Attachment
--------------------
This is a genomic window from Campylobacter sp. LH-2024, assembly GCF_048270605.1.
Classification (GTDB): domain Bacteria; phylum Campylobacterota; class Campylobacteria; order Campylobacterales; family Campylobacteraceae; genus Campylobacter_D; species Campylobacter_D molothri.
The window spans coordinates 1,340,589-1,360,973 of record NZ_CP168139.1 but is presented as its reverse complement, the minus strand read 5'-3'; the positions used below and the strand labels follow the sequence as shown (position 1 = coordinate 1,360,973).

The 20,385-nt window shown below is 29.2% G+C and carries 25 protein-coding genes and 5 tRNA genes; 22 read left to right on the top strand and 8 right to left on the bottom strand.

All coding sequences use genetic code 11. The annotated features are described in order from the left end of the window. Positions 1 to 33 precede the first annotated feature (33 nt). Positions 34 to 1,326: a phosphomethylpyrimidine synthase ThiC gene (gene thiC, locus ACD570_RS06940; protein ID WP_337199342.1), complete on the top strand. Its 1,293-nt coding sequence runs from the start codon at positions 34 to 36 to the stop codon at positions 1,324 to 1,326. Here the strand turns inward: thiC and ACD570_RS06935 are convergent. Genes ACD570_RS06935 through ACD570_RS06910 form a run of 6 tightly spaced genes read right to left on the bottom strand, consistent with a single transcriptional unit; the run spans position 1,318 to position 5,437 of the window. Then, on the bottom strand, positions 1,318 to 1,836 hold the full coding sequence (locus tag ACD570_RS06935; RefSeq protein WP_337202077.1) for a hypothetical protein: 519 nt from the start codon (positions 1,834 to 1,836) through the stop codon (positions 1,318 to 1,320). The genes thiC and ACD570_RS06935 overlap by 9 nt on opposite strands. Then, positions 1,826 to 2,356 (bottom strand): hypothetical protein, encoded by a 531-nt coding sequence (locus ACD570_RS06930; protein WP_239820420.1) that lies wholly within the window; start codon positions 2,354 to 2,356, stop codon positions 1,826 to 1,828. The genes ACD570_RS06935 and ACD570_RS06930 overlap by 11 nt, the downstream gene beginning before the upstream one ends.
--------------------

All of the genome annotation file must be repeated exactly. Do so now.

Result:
This is a genomic window from Campylobacter sp. LH-2024, assembly GCF_048270605.1.
Classification (GTDB): domain Bacteria; phylum Campylobacterota; class Campylobacteria; order Campylobacterales; family Campylobacteraceae; genus Campylobacter_D; species Campylobacter_D molothri.
The window spans coordinates 1,340,589-1,360,973 of record NZ_CP168139.1 but is presented as its reverse complement, the minus strand read 5'-3'; the positions used below and the strand labels follow the sequence as shown (position 1 = coordinate 1,360,973).

The 20,385-nt window shown below is 29.2% G+C and carries 25 protein-coding genes and 5 tRNA genes; 22 read left to right on the top strand and 8 right to left on the bottom strand.

All coding sequences use genetic code 11. The annotated features are described in order from the left end of the window. Positions 1 to 33 precede the first annotated feature (33 nt). Positions 34 to 1,326: a phosphomethylpyrimidine synthase ThiC gene (gene thiC, locus ACD570_RS06940; protein ID WP_337199342.1), complete on the top strand. Its 1,293-nt coding sequence runs from the start codon at positions 34 to 36 to the stop codon at positions 1,324 to 1,326. Here the strand turns inward: thiC and ACD570_RS06935 are convergent. Genes ACD570_RS06935 through ACD570_RS06910 form a run of 6 tightly spaced genes read right to left on the bottom strand, consistent with a single transcriptional unit; the run spans position 1,318 to position 5,437 of the window. Then, on the bottom strand, positions 1,318 to 1,836 hold the full coding sequence (locus tag ACD570_RS06935; RefSeq protein WP_337202077.1) for a hypothetical protein: 519 nt from the start codon (positions 1,834 to 1,836) through the stop codon (positions 1,318 to 1,320). The genes thiC and ACD570_RS06935 overlap by 9 nt on opposite strands. Then, positions 1,826 to 2,356 (bottom strand): hypothetical protein, encoded by a 531-nt coding sequence (locus ACD570_RS06930; protein WP_239820420.1) that lies wholly within the window; start codon positions 2,354 to 2,356, stop codon positions 1,826 to 1,828. The genes ACD570_RS06935 and ACD570_RS06930 overlap by 11 nt, the downstream gene beginning before the upstream one ends.